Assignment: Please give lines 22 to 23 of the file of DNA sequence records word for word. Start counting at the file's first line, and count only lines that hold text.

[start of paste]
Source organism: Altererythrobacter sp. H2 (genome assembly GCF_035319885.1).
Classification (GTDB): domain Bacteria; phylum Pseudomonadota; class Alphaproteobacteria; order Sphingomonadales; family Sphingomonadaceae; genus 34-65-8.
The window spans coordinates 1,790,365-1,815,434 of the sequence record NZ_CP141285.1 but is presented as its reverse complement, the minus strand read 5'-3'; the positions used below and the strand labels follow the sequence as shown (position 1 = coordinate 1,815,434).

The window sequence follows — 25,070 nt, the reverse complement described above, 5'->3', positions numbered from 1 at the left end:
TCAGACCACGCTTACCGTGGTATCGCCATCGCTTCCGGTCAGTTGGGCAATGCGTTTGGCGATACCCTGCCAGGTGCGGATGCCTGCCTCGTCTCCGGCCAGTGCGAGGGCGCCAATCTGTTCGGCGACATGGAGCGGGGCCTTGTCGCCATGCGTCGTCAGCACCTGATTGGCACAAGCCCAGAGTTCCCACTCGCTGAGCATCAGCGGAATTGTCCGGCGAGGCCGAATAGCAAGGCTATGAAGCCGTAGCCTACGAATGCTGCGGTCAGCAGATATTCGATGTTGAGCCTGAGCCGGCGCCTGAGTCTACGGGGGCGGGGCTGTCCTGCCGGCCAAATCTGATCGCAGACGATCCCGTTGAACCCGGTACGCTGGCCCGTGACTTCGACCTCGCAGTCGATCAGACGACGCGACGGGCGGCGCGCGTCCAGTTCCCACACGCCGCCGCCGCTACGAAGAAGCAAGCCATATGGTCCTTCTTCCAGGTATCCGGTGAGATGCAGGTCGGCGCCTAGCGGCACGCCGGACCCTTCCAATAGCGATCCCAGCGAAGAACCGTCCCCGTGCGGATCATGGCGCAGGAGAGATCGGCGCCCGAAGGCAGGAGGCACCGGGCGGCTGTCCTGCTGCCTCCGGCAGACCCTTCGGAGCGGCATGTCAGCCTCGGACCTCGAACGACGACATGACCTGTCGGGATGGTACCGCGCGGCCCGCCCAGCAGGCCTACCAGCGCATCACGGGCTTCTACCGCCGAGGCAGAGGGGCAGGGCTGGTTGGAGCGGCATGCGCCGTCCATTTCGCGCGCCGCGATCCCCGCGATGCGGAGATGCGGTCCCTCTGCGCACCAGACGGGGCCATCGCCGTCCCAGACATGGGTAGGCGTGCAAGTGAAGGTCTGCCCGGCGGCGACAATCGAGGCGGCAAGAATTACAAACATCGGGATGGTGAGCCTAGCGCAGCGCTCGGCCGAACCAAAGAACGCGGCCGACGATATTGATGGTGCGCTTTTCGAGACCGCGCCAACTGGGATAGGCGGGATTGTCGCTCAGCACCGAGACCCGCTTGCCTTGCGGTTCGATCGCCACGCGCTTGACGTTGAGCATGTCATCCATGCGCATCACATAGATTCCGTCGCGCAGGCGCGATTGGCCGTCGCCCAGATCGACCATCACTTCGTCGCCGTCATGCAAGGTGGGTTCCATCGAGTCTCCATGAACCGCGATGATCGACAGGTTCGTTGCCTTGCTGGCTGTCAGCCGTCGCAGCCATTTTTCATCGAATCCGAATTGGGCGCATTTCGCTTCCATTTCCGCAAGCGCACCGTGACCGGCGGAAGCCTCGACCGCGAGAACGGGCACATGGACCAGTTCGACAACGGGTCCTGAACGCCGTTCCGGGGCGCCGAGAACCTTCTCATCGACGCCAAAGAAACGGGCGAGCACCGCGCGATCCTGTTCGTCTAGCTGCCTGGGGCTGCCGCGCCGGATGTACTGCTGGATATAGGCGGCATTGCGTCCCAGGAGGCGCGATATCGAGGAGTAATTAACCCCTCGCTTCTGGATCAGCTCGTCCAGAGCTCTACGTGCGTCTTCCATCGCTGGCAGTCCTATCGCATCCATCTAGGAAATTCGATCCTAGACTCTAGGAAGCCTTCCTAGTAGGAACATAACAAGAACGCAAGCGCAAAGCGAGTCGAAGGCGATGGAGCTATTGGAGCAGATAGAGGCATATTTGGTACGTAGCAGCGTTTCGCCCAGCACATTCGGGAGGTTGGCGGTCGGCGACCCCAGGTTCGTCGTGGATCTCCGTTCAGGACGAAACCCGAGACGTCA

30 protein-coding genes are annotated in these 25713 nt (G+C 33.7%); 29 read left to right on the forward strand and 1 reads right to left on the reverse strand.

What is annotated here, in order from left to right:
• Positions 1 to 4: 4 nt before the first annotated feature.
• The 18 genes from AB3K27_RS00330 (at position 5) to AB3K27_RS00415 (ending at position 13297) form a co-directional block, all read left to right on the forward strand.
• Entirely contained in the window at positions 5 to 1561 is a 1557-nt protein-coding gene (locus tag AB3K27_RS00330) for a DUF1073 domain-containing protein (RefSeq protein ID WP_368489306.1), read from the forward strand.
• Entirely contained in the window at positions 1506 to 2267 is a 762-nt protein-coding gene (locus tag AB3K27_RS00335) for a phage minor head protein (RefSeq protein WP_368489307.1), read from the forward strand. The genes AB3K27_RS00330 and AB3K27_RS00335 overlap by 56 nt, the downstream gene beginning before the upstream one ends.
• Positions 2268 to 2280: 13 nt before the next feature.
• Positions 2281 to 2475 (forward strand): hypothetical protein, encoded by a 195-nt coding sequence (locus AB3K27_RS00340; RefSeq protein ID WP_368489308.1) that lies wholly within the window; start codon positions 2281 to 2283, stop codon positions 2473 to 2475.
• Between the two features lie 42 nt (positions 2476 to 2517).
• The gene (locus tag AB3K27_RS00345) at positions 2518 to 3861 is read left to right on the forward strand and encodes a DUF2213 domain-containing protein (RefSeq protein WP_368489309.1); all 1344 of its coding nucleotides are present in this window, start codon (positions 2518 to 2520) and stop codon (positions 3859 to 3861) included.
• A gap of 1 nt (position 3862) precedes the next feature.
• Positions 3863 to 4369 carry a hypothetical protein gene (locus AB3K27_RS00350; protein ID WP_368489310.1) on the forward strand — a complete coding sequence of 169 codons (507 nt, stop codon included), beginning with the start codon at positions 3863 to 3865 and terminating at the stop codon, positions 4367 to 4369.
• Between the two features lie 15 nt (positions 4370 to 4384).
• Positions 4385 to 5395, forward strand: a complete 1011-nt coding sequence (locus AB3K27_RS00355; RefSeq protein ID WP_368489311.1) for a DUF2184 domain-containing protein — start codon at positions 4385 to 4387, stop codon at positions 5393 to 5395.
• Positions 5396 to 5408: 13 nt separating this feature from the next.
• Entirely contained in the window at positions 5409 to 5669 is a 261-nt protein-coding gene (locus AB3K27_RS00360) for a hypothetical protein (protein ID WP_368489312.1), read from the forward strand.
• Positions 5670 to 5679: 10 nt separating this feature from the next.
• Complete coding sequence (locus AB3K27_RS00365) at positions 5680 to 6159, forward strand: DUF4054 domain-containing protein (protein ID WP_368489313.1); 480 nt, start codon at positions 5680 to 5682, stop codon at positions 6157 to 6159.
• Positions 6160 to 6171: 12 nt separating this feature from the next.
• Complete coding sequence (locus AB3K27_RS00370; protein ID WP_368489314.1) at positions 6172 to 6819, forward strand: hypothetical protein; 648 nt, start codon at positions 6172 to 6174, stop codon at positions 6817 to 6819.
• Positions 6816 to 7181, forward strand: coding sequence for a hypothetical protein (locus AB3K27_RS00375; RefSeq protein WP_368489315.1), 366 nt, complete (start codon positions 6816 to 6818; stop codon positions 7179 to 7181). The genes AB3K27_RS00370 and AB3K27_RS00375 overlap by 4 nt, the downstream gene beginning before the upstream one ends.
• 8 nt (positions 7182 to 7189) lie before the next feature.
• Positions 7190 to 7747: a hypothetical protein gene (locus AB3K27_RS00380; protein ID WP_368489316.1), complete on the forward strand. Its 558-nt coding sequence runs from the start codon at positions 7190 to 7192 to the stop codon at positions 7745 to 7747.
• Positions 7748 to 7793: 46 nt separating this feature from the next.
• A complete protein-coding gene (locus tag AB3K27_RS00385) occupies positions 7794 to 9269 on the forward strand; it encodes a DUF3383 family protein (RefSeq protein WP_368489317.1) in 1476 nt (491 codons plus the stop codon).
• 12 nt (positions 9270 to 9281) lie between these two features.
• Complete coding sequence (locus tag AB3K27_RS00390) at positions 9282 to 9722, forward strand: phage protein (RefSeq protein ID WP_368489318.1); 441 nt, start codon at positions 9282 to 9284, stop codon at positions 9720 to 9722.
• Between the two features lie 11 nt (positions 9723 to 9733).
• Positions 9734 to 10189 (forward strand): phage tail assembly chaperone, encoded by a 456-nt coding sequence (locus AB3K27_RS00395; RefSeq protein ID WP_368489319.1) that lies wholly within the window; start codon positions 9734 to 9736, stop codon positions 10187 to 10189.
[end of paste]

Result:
• Positions 5670 to 5679: 10 nt separating this feature from the next.
• Complete coding sequence (locus AB3K27_RS00365) at positions 5680 to 6159, forward strand: DUF4054 domain-containing protein (protein ID WP_368489313.1); 480 nt, start codon at positions 5680 to 5682, stop codon at positions 6157 to 6159.